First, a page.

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Detroit — Nearly 5,000 miles from the island of Oahu where he grew up, UFC featherweight champion Max Holloway couldn’t feel more at home in the days leading up to UFC 218’s main event rematch with two-time division champion Jose Aldo at Little Caesars Arena on Saturday night.

“I love the city. Shoutout to Big Sean,” he said, smiling and pointing down to a pair of rainbow sneakers designed by the Detroit rapper with Holloway’s home state in mind.

He’s only been here since Monday, but Holloway found comfort in his new environment months ago on a promotional tour with his original UFC 218 opponent, Frankie Edgar, who withdrew from the fight in early November because of an orbital bone injury.

“Detroit is a city of fighters like me,” Holloway said. “I came out here with Frankie; we were at a place a little bit off of Seven Mile… the Detroit Play Center for Kids. It reminded me of home. I wasn’t about to let them down.”

Holloway was able to find a worthy opponent in Aldo, who he defeated for the title with a third round KO at UFC 212 in June. Their previous battle hasn’t shaken Holloway’s confidence to defeat Aldo again.

“Like I said, it’s cupcakes. I wanted a new flavor, but you know there’s great flavors and I know which ones I want, and it just so happens to be the same, so I love it,” said Holloway. “They’re all on the menu.”

While Holloway was celebrating a championship victory that extended his win streak to eleven, Aldo hoped he was on the opposite side of a stretch that’s been everything but memorable. The Brazilian has lost two of his last three fights, a dramatic change of pace from the 18-fight winning streak that ended 13 seconds into his bout with Conor McGregor at UFC 194.

With his legacy on the line, tonight’s event is an opportunity for Aldo to bring his career full circle.

He became the division’s inaugural champion seven years ago at UFC 123 down the road in Auburn Hills.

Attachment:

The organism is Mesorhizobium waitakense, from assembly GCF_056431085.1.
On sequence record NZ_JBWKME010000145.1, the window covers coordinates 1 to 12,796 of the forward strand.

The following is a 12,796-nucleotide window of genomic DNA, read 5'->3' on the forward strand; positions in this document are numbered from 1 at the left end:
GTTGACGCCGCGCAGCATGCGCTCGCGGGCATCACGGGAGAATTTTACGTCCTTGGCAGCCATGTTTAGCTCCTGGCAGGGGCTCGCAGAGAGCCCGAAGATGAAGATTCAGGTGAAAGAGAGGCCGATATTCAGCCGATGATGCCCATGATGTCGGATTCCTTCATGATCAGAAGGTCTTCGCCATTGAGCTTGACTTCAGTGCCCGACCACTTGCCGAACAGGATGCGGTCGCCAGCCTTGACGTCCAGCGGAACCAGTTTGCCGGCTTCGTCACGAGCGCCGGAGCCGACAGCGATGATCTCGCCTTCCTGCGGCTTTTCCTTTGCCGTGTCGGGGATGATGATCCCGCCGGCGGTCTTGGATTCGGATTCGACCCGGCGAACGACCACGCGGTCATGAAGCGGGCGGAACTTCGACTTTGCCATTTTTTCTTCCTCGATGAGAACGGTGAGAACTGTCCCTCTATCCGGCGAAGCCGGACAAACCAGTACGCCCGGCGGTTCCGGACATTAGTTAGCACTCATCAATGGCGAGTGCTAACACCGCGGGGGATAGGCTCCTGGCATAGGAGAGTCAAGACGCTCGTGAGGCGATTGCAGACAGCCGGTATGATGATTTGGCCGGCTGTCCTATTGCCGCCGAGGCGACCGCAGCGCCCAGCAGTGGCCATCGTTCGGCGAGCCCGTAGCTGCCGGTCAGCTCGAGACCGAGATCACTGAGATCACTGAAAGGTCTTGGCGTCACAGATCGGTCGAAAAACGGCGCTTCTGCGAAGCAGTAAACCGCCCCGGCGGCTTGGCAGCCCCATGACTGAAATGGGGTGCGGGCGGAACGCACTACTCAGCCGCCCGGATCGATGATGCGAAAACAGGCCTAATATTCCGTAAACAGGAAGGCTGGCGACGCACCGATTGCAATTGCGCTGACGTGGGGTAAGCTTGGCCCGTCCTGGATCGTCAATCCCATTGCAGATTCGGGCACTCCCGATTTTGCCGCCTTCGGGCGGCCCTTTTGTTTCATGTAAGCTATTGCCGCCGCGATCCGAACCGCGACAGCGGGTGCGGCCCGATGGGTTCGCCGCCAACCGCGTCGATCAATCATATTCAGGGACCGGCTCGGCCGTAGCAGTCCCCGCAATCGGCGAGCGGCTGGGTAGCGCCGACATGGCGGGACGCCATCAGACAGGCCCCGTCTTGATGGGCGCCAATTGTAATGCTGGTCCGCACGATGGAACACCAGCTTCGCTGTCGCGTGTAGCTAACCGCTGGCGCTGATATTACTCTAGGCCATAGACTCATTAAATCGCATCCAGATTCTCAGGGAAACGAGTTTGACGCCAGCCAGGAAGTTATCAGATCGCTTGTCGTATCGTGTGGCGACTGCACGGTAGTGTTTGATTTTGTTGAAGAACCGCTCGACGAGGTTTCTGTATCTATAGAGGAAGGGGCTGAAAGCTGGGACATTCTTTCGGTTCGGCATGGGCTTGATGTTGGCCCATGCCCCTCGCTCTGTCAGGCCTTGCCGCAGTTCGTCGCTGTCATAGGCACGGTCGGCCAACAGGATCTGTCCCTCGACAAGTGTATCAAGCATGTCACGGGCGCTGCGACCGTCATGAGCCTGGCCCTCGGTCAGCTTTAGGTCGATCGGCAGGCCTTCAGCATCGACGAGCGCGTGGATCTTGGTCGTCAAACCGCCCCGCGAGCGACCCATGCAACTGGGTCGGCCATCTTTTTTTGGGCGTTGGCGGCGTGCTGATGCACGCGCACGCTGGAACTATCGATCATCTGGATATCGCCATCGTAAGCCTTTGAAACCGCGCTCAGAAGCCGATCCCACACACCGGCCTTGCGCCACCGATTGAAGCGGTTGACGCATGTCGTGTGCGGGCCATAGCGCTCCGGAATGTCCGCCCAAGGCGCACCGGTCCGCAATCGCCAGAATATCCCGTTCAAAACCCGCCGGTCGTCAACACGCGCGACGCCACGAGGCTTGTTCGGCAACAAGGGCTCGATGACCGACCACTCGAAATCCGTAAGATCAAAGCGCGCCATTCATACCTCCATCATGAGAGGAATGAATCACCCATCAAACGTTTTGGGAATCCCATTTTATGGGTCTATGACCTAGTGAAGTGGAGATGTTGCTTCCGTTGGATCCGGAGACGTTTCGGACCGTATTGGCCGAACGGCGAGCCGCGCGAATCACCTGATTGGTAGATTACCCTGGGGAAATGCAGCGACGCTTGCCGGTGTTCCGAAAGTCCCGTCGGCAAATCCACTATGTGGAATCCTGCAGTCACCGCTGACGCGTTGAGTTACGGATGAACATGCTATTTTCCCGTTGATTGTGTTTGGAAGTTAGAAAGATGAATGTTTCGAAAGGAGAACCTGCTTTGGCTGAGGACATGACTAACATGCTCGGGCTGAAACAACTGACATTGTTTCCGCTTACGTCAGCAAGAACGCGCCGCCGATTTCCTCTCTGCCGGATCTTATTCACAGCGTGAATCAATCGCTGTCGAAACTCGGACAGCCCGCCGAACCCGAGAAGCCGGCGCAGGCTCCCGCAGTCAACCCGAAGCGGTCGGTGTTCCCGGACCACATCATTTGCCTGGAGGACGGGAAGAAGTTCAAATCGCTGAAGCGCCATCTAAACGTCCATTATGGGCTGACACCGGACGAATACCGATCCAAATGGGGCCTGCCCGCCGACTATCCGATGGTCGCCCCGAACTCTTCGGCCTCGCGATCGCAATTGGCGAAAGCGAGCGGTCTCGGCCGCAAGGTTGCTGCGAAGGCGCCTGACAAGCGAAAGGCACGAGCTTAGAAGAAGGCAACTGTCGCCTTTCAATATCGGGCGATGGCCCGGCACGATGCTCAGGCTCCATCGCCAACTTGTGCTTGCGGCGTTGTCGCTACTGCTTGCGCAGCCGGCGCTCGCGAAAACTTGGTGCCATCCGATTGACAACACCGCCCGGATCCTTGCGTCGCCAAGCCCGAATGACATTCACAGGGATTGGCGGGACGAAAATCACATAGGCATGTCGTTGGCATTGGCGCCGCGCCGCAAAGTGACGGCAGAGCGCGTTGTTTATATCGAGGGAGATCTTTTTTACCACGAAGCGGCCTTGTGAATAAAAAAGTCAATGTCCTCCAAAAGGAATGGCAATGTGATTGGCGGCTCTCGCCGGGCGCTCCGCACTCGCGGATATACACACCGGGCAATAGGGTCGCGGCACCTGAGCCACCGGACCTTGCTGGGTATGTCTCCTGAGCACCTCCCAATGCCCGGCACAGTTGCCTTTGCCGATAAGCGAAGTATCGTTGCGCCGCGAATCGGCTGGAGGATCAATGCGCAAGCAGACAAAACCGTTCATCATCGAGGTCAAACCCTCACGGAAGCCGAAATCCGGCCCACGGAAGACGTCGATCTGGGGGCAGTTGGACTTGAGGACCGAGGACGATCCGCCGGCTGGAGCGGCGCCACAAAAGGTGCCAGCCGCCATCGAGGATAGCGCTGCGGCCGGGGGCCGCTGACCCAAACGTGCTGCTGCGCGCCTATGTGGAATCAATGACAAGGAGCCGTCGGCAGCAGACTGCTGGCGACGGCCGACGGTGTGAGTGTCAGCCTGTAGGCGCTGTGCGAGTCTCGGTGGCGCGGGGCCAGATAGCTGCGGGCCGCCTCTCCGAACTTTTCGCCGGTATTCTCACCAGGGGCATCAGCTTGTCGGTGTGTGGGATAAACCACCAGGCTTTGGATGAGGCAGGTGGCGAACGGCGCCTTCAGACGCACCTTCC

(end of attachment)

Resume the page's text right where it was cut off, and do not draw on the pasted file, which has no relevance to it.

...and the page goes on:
“My biggest motivation is to start over in this town and become the champion here again,” said Aldo.

“I’m very grateful for that, and for this warmth from the people of Detroit. Their love confirms what I already knew.”

Two other fights on tonight’s card also pit a legendary figure of the sport against a young star.

With a win, either Francis Ngannou or Alistair Overeem can solidify themselves as Stipe Miocic’s next challenger for the heavyweight belt.

All eyes are on Ngannou, who has finished the last three fights of his nine-fight winning streak in the first round.

Overeem began his professional career 13 years before Ngannou.

The 37-year-old Dutchman has yet to capture his first UFC belt but the experience of enduring 59 professional fights has allowed him to shrug off the hype surrounding his opponent.

“I think I’m more like the underdog guy that goes in and gets the job done,” said Overeem, who plans to wear down an early aggressor in Ngannou over multiple rounds.

“There’s always a benefit of taking somebody deep, but especially with Francis. He’s very strong, so we’re going to have to deal with that, but we deal with it better in the later rounds.”

Eddie Alvarez and Justin Gaethje will square off after Tecia Torres and Michelle Waterson open the pay-per-view, an early favorite for fight-of-the-night after Alvarez promised an “offensive showcase.”

“When the fans win, everyone wins,” said Alvarez, who’s looking to even up Gaethje’s 1-0 (18-0 MMA) UFC record. “The idea when you step in the octagon is to get that viewer or that person outside the cage to feel something. That’s where I excel, that’s where I enjoy the fight the most.”

“I just hope he’s telling the truth, and not pulling our legs,” Gaethje said in response to Alvarez’s comment, before detailing his plan to “kick [Alvarez]’s leg off” and “take him home for Christmas.”

Alvarez sees tonight’s event as an opportunity for the sport.

“We need these inner cities to show up,” Alvarez said.

“We need to get them more excited about fighting than boxing, and let them know that MMA is here to stay and take over boxing.

“It’s important to take over these inner cities.”

Rounding out tonight’s card is a flyweight matchup between Henry Cejudo and Sergio Pettis, a Milwaukee native looking to extend his four-fight win streak in front of familiar faces.

“I got some family coming in from Milwaukee,” Pettis said. “I’m in the right mindset and the right skillset to put this man away in front of the whole crowd.”

Pay-per-view at Little Caesars Arena begins at 10, with preliminary cards beginning on UFC Fight Pass at 6:15.

Nolan Bianchi is a freelance writer.

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